This is an integral part of your dissertation introduction, as it will help readers know what to expect.
In short, it will persuade them to read the entire dissertation. It serves as the crux of the dissertation. It possesses the power of generating interest in your readers. While writing this statement, keep your main dissertation objectives and the motivation to write it in view.
Bonus point: Do not cite any references in this section. This area is all about why the topic was chosen, along with some other details. Leave the bulk out of this section.
The research question is the central part of your introduction. It is based on the research problem and the title of your dissertation. You will combine both of the aspects to formulate a question that has much depth to it. Your dissertation will be based solely on this question. If you fail to answer this question, your supervisor might not let this work pass. There is no wiggle room here. So, make the research question short, specific, and to the point. It must not be more than one to two lines. In some cases, you will be asked to draw a hypothesis. You will then have to prove those hypotheses through your work.
Research Aims and Objectives
These are broad statements that will inform the readers of what you expect to achieve from the dissertation. These serve as extensions to the research question. You will have to start such statements by using “to study, understand, explore or evaluate..”. Try looking for examples online before attempting to write them on your own. Both of these parts, “aims and objectives”, must be interrelated and should be in line with the main topic and the question. Do not give sweeping statements.
After you write the methodology, explain the limitations of your work. Shake off the thought that this is a negative aspect. Every dissertation has some limitations, which is normal. You can state data or financial limitations. Take help from your supervisor when writing this part, both in the introduction and at the end of the dissertation. If you do not know how to write a dissertation or even how to write a conclusion, go through some samples.
At times, you will be using terms and jargon in your paper, which will not be understandable for everybody. Hence, your abstract requires a separate section to define all of these acronyms and terminology beforehand to prevent confusion later on.
One common mistake students tend to make is by going overboard with providing these definitions, and at other times, providing very little of these. It is worth remembering that your work will be studied by other researchers and scholars mostly, but students also make a considerable segment of your audience. Hence, explaining everything will help enhance their understanding and takeaways from your paper.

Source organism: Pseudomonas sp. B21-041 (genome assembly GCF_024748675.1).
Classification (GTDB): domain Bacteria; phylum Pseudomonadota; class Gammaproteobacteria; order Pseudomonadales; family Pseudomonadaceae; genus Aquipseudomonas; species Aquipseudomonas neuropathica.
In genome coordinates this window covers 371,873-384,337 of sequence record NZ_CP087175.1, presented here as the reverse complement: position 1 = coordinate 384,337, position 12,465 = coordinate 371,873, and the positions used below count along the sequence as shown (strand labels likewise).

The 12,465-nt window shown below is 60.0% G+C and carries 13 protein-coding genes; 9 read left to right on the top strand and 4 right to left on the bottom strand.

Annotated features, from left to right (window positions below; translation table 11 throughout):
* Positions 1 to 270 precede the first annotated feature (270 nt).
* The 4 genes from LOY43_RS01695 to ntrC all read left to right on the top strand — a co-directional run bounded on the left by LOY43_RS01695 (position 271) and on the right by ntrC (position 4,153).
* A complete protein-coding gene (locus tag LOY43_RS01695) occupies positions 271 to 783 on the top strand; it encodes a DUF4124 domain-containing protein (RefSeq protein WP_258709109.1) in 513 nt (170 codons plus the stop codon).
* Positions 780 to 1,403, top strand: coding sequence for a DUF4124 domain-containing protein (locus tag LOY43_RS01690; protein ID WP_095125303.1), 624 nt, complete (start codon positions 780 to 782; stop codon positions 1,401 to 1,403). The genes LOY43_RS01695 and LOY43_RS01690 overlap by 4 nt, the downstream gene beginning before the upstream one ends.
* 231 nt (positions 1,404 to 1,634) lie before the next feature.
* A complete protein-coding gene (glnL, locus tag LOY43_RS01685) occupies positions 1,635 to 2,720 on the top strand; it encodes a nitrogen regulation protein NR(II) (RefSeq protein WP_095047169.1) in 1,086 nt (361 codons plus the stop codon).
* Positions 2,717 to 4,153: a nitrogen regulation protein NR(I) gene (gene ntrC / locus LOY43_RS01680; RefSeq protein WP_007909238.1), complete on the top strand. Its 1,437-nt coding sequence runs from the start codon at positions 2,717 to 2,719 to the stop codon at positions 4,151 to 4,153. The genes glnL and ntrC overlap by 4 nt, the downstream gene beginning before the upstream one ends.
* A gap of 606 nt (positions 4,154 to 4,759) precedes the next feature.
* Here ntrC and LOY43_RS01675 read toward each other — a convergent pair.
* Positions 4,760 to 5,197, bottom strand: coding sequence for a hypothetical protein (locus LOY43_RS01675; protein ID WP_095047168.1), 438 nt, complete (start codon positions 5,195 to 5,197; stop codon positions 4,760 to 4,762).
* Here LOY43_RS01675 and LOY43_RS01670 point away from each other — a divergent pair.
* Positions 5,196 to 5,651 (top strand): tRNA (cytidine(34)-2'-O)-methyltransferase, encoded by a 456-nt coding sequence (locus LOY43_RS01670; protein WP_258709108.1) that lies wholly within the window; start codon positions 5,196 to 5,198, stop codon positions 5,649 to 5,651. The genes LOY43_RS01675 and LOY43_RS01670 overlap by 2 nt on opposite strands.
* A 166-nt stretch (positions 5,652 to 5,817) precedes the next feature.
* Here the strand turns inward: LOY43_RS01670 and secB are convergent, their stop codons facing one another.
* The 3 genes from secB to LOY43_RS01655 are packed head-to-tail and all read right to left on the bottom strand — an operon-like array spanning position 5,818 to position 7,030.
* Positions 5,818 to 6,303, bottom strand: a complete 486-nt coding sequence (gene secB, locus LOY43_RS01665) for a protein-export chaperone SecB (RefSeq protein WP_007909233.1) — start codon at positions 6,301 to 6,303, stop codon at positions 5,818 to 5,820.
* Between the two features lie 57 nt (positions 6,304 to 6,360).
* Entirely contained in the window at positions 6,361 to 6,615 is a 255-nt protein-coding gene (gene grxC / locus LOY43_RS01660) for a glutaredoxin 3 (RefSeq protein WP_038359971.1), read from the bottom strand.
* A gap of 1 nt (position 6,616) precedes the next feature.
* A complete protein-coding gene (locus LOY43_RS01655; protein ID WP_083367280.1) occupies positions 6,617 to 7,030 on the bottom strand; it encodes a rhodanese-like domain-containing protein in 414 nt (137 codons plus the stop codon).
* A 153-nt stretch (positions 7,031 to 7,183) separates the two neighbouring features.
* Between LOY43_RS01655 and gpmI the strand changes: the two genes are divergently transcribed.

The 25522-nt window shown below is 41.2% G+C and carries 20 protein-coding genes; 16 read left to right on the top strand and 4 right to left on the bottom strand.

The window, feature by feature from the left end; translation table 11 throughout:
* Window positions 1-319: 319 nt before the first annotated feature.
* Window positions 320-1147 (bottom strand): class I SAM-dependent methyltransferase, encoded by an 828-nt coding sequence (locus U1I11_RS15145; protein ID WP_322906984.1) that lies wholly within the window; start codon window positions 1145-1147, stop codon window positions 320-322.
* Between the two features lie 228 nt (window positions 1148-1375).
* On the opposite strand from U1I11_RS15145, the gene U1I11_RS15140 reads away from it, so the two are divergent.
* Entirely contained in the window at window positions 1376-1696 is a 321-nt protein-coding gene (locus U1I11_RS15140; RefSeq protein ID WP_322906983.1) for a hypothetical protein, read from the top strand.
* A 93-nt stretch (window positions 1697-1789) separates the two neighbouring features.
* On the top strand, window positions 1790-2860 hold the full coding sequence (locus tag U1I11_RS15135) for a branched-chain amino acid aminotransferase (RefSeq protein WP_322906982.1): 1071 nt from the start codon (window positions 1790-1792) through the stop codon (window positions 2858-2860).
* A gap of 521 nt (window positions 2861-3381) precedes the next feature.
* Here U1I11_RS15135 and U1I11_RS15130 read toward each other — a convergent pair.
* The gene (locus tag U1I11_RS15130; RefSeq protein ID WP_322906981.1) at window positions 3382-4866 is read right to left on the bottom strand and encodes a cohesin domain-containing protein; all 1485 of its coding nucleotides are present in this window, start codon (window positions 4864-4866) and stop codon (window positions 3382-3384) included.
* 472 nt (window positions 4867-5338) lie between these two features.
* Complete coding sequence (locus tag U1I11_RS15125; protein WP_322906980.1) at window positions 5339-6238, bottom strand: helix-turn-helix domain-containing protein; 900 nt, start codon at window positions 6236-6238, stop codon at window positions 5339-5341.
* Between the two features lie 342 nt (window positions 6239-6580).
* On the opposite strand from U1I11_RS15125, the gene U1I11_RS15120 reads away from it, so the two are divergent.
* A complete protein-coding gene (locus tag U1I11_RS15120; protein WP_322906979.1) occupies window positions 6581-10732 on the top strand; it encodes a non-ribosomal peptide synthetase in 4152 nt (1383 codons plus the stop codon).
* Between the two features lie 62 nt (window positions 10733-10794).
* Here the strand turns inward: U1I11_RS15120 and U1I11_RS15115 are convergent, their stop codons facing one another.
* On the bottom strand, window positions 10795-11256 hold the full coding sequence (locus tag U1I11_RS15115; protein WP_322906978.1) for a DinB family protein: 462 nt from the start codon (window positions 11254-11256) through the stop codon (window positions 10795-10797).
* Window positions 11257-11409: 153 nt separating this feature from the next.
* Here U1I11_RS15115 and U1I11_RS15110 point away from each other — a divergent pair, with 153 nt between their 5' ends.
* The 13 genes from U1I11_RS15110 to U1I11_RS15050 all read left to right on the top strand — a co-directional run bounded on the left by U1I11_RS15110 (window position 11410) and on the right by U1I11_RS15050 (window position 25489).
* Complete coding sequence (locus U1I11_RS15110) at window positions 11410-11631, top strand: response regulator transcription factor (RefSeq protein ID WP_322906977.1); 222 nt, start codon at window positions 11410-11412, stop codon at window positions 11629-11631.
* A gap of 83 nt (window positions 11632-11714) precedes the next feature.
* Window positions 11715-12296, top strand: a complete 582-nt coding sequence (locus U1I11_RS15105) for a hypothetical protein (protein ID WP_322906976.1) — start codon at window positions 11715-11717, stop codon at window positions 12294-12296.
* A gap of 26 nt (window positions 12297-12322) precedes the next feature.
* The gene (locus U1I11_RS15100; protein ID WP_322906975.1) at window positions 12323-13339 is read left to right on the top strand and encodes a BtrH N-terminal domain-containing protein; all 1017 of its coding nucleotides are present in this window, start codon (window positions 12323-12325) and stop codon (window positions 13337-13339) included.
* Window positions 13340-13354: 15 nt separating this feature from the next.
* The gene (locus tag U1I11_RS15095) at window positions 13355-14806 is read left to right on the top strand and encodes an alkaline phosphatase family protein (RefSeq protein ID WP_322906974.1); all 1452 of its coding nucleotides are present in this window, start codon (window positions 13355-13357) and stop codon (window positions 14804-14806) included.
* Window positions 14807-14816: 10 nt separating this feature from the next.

Explanation of Your Methodology
Here, you have to include the methods, techniques, and procedures you employed during your research. It should explain the process you undertook and how you did it. It can also include your rationale behind your selection process. By discussing what you did, you are aiming to make your work more credible and reliable in the readers' eyes. Try going through the dissertation methodology structure by reading some samples.
Preview of The Research
Suppose you are given a scientific essay topic, and you are told to write it in detail because the topic in concern is not mainstream. You will have to provide some ground to bring your reader up to speed. Similarly, when writing a dissertation introduction, you must give a preview of the methodology. In this way, you will be able to capture the interest of the audience. They will know what you expect in the coming sections. Writing a preview is not a time-consuming task. Try to summarize the hypothesis, methodology, and findings. Limit these to a few sentences as you must not give away much detail. This is because the rest of the sections are dedicated explicitly to these parts. The reader will get a roadmap of your dissertation and can even decide whether they can cite this or not. You will also be able to provide the rationale that what is the gap that the previous dissertations missed that you are covering.
Outline of the Dissertation
Depending on which university, program, and subject you are enrolled in, it is common to design an overall outline for the rest of your dissertation. This will also be helpful before you complete the entire research. By showing this outline to your instructor or tutor, you will enable them to check your intended research and point out any mistakes or additions needed to be made. Hence, feedback becomes easier. The section of a dissertation proposal outline will state all the aspects, sections, and concepts you plan to include in it. A standard dissertation has five sections or chapters; introduction, literature review, methodology, results, and conclusion.
Few dissertation based assignments do not utilize these chapters for the findings and discussions. Instead, they make a sixth chapter by splitting the two. You should check the requirements for formatting with your instructor beforehand. While writing the outline, do not forget to include what each section will contain to provide a brief overview and a general idea regarding your paper.
Writing an abstract and introduction for your dissertation might feel overwhelming and daunting, but it does not remain as confusing once you get a firm grip on the sections and aspects to include in it. A clear understanding is crucial for you to focus on all the required elements.
If you feel like you have been stuck in the doldrums, turning towards a professional is not a bad idea. A dissertation is a requirement for your undergraduate or postgraduate degree, and you need to ace it to score high. You can seek assistance from your instructor, but they can only provide their input to a minimal extent.
You are mostly independent in this regard. Hence, it is advisable to go through a few ideal dissertation examples for the dissertations on the internet to analyze their structure and what makes them stand out. Other than this, acquiring professional help can guide you in the right direction.